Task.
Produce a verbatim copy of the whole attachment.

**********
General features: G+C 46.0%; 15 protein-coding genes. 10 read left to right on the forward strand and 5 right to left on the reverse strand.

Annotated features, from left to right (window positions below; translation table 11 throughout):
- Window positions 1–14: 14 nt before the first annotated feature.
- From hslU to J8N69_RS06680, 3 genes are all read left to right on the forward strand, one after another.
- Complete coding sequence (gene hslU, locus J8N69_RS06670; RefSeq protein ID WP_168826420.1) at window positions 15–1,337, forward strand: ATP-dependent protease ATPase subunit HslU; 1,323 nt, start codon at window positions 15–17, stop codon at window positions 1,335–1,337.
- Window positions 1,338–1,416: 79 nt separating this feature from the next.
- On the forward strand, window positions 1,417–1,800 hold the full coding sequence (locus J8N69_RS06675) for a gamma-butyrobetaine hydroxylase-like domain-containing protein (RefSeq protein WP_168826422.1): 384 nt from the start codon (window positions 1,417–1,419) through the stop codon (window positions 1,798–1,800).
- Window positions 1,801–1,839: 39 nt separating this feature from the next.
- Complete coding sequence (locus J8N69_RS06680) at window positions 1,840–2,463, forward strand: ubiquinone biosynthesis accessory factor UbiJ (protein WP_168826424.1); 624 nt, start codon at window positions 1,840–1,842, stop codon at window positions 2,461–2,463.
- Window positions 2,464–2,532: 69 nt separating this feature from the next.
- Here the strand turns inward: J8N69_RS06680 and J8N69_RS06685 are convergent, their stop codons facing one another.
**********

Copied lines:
General features: G+C 46.0%; 15 protein-coding genes. 10 read left to right on the forward strand and 5 right to left on the reverse strand.

Annotated features, from left to right (window positions below; translation table 11 throughout):
- Window positions 1–14: 14 nt before the first annotated feature.
- From hslU to J8N69_RS06680, 3 genes are all read left to right on the forward strand, one after another.
- Complete coding sequence (gene hslU, locus J8N69_RS06670; RefSeq protein ID WP_168826420.1) at window positions 15–1,337, forward strand: ATP-dependent protease ATPase subunit HslU; 1,323 nt, start codon at window positions 15–17, stop codon at window positions 1,335–1,337.
- Window positions 1,338–1,416: 79 nt separating this feature from the next.
- On the forward strand, window positions 1,417–1,800 hold the full coding sequence (locus J8N69_RS06675) for a gamma-butyrobetaine hydroxylase-like domain-containing protein (RefSeq protein WP_168826422.1): 384 nt from the start codon (window positions 1,417–1,419) through the stop codon (window positions 1,798–1,800).
- Window positions 1,801–1,839: 39 nt separating this feature from the next.
- Complete coding sequence (locus J8N69_RS06680) at window positions 1,840–2,463, forward strand: ubiquinone biosynthesis accessory factor UbiJ (protein WP_168826424.1); 624 nt, start codon at window positions 1,840–1,842, stop codon at window positions 2,461–2,463.
- Window positions 2,464–2,532: 69 nt separating this feature from the next.
- Here the strand turns inward: J8N69_RS06680 and J8N69_RS06685 are convergent, their stop codons facing one another.